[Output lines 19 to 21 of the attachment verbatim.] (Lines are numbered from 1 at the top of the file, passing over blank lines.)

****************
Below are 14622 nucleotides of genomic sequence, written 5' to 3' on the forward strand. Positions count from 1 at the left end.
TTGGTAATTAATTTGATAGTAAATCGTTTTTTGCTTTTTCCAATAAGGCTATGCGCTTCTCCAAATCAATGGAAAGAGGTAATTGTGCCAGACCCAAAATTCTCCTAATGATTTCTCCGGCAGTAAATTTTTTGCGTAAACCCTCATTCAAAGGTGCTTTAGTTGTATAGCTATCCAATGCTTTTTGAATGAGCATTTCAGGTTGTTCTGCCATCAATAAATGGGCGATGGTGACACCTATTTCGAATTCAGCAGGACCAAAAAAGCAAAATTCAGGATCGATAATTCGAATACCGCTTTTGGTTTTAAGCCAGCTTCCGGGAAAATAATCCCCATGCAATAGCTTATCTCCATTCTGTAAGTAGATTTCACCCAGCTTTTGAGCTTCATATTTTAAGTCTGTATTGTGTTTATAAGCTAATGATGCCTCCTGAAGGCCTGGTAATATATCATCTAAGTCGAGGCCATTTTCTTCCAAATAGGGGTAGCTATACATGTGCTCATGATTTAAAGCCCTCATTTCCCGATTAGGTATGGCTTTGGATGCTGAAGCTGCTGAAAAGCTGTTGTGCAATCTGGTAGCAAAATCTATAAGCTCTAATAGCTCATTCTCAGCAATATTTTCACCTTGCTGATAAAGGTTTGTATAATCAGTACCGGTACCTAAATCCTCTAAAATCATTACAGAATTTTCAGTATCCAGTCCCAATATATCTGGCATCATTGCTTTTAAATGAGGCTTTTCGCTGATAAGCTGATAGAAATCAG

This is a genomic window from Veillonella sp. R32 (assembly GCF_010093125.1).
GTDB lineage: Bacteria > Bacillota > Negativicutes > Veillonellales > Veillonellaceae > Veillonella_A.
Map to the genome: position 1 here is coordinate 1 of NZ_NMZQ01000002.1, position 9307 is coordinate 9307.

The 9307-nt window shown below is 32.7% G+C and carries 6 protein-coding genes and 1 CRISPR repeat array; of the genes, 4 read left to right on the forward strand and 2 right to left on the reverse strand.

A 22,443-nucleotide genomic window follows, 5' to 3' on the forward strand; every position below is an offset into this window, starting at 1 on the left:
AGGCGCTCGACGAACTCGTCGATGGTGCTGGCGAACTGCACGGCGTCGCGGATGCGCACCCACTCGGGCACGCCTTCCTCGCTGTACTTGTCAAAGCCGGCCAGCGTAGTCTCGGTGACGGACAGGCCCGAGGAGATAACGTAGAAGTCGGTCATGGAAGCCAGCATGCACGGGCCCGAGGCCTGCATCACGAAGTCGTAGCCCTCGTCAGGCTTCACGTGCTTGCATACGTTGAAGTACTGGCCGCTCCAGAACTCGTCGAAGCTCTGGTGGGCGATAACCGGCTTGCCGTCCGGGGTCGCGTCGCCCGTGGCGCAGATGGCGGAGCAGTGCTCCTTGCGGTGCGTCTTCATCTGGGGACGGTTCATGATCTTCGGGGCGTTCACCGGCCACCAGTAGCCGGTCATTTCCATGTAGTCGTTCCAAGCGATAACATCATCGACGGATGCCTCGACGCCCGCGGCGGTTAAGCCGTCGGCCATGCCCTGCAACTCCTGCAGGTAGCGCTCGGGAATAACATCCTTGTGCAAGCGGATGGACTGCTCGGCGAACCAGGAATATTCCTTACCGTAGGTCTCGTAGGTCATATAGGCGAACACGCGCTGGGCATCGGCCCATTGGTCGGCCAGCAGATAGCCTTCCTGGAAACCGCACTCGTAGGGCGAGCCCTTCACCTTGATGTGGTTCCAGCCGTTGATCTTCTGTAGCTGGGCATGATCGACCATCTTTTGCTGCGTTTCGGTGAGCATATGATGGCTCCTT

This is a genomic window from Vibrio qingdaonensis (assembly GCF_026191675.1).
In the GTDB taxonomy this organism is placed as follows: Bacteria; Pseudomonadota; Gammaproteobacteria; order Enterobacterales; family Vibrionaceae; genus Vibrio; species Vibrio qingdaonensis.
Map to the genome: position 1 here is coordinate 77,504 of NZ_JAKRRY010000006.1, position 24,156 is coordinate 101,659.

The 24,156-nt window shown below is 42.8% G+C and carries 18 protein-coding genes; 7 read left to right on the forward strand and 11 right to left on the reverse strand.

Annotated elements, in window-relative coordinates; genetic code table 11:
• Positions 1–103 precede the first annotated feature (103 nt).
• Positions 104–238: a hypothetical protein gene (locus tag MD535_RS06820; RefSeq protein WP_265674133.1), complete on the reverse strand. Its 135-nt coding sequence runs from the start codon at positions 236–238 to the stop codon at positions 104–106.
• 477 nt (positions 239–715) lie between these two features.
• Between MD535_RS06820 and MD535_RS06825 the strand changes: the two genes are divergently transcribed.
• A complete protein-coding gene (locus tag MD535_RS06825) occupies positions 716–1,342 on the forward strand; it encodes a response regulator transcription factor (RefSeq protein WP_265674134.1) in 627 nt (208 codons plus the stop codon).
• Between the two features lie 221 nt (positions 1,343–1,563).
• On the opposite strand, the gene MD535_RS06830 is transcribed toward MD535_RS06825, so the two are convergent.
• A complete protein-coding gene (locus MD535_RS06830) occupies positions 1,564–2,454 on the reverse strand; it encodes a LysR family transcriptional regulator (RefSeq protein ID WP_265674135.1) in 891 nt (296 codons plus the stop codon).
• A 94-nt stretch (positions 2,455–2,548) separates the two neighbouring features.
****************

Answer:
• Between the two features lie 221 nt (positions 1,343–1,563).
• On the opposite strand, the gene MD535_RS06830 is transcribed toward MD535_RS06825, so the two are convergent.
• A complete protein-coding gene (locus MD535_RS06830) occupies positions 1,564–2,454 on the reverse strand; it encodes a LysR family transcriptional regulator (RefSeq protein ID WP_265674135.1) in 891 nt (296 codons plus the stop codon).